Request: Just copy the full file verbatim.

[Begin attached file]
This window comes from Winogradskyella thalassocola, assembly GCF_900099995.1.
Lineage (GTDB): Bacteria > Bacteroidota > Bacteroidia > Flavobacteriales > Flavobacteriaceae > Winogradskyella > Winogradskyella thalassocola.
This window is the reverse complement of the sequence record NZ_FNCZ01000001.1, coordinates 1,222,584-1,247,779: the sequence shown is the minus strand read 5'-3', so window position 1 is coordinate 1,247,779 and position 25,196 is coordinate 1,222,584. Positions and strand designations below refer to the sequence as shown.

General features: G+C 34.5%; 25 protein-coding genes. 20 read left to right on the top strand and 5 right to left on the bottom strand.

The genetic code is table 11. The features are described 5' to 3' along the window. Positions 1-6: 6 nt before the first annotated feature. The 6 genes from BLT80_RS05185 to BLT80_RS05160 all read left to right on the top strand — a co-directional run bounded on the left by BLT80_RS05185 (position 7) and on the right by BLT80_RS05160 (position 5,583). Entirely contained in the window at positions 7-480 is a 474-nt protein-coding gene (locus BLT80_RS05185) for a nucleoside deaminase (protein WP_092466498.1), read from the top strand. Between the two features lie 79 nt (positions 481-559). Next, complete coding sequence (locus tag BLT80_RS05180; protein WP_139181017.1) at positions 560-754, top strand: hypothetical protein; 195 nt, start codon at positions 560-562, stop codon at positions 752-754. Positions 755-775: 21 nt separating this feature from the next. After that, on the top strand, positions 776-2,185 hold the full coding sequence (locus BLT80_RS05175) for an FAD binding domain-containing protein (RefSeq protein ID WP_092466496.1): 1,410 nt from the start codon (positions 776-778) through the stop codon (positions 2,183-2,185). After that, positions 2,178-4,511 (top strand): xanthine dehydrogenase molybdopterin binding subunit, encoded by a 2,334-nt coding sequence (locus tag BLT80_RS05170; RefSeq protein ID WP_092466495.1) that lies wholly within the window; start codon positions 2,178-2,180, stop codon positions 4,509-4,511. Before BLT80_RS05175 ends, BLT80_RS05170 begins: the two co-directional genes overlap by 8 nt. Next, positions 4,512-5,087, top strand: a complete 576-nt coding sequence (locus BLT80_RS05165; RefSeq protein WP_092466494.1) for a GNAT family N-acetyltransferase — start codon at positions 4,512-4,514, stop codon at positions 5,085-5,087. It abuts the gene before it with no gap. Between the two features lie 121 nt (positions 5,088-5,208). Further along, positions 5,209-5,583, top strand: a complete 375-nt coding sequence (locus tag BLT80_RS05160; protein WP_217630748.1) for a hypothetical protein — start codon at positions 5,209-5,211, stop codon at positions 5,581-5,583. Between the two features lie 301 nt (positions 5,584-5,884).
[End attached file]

This window comes from Winogradskyella thalassocola, assembly GCF_900099995.1.
Lineage (GTDB): Bacteria > Bacteroidota > Bacteroidia > Flavobacteriales > Flavobacteriaceae > Winogradskyella > Winogradskyella thalassocola.
This window is the reverse complement of the sequence record NZ_FNCZ01000001.1, coordinates 1,222,584-1,247,779: the sequence shown is the minus strand read 5'-3', so window position 1 is coordinate 1,247,779 and position 25,196 is coordinate 1,222,584. Positions and strand designations below refer to the sequence as shown.

General features: G+C 34.5%; 25 protein-coding genes. 20 read left to right on the top strand and 5 right to left on the bottom strand.

The genetic code is table 11. The features are described 5' to 3' along the window. Positions 1-6: 6 nt before the first annotated feature. The 6 genes from BLT80_RS05185 to BLT80_RS05160 all read left to right on the top strand — a co-directional run bounded on the left by BLT80_RS05185 (position 7) and on the right by BLT80_RS05160 (position 5,583). Entirely contained in the window at positions 7-480 is a 474-nt protein-coding gene (locus BLT80_RS05185) for a nucleoside deaminase (protein WP_092466498.1), read from the top strand. Between the two features lie 79 nt (positions 481-559). Next, complete coding sequence (locus tag BLT80_RS05180; protein WP_139181017.1) at positions 560-754, top strand: hypothetical protein; 195 nt, start codon at positions 560-562, stop codon at positions 752-754. Positions 755-775: 21 nt separating this feature from the next. After that, on the top strand, positions 776-2,185 hold the full coding sequence (locus BLT80_RS05175) for an FAD binding domain-containing protein (RefSeq protein ID WP_092466496.1): 1,410 nt from the start codon (positions 776-778) through the stop codon (positions 2,183-2,185). After that, positions 2,178-4,511 (top strand): xanthine dehydrogenase molybdopterin binding subunit, encoded by a 2,334-nt coding sequence (locus tag BLT80_RS05170; RefSeq protein ID WP_092466495.1) that lies wholly within the window; start codon positions 2,178-2,180, stop codon positions 4,509-4,511. Before BLT80_RS05175 ends, BLT80_RS05170 begins: the two co-directional genes overlap by 8 nt. Next, positions 4,512-5,087, top strand: a complete 576-nt coding sequence (locus BLT80_RS05165; RefSeq protein WP_092466494.1) for a GNAT family N-acetyltransferase — start codon at positions 4,512-4,514, stop codon at positions 5,085-5,087. It abuts the gene before it with no gap. Between the two features lie 121 nt (positions 5,088-5,208). Further along, positions 5,209-5,583, top strand: a complete 375-nt coding sequence (locus tag BLT80_RS05160; protein WP_217630748.1) for a hypothetical protein — start codon at positions 5,209-5,211, stop codon at positions 5,581-5,583. Between the two features lie 301 nt (positions 5,584-5,884).